Coronary artery fistulas: A case presentation and literature review

Mark Chou, Helme Silvet, Gaurav Tyagi


Coronary fistulas are rare anomalies that connect the coronary artery to either a cardiac chamber (coronary cameral fistula) or vein (arteriovenous fistula). They arise due to abnormalities in embryologic development and are often coincidental findings. The exact incidence is estimated to be between 0.1-0.2 percent of the general population. There are no consensus guidelines for management of these fistulas. We present a patient with a large fistula and will review the literature and management decisions for this clinical abnormality.A 66-year-old man with diabetes, hypertension and a prior bioprosthetic aortic valve presented to the Loma Linda VA Hospital with shortness of breath. An echocardiogram revealed moderate to severe prosthetic aortic stenosis, and an angiogram showed 80% mid left anterior descending (LAD) obstruction with a large arteriovenous fistula. The fistula extended from the circumflex artery to coronary sinus. He was referred for redo open heart surgery with aortic valve replacement, coronary bypass grafting and repair of the fistula. There are multiple case reports of these malformations causing symptoms of angina, coronary steal or heart failure based on various testing modalities.  However, in 31 individuals with incidental findings of coronary fistulas from a small case series, no adverse effects on cardiac function were noted based on physical exam or functional testing.  If treatment is deemed beneficial, surgery is the most available option and another study of 41 symptomatic patients reported low post-operative morbidity and mortality after nine-year follow-up.  The authors believe that large fistulas found incidentally should be further evaluated for ischemia and monitored for symptoms. For individuals with small fistulas, conservative management is a viable strategy as there is a high incidence of spontaneous closure. If a fistula is determined to be symptomatic, operative repair is well tolerated.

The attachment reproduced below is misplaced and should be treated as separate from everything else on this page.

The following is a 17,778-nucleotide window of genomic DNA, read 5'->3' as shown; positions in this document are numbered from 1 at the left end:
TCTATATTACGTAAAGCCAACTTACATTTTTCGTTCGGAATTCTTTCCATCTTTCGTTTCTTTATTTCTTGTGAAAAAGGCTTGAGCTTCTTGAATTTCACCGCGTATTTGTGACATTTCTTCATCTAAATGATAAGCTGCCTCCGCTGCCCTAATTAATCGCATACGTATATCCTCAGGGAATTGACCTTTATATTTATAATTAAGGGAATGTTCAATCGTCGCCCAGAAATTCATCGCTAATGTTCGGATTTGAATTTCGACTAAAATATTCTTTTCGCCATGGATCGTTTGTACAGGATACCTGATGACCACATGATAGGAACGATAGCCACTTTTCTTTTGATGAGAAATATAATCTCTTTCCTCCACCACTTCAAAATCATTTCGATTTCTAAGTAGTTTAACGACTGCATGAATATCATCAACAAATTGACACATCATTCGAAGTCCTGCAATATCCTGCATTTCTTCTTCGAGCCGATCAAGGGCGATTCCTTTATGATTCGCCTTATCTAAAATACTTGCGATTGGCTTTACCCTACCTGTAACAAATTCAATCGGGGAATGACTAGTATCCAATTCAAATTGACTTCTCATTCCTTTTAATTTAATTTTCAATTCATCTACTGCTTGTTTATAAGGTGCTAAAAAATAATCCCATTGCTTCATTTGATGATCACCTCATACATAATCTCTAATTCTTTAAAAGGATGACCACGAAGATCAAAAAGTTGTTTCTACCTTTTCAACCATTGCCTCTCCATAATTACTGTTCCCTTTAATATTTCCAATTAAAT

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Case Reports in Internal Medicine

ISSN 2332-7243(Print)  ISSN 2332-7251(Online)

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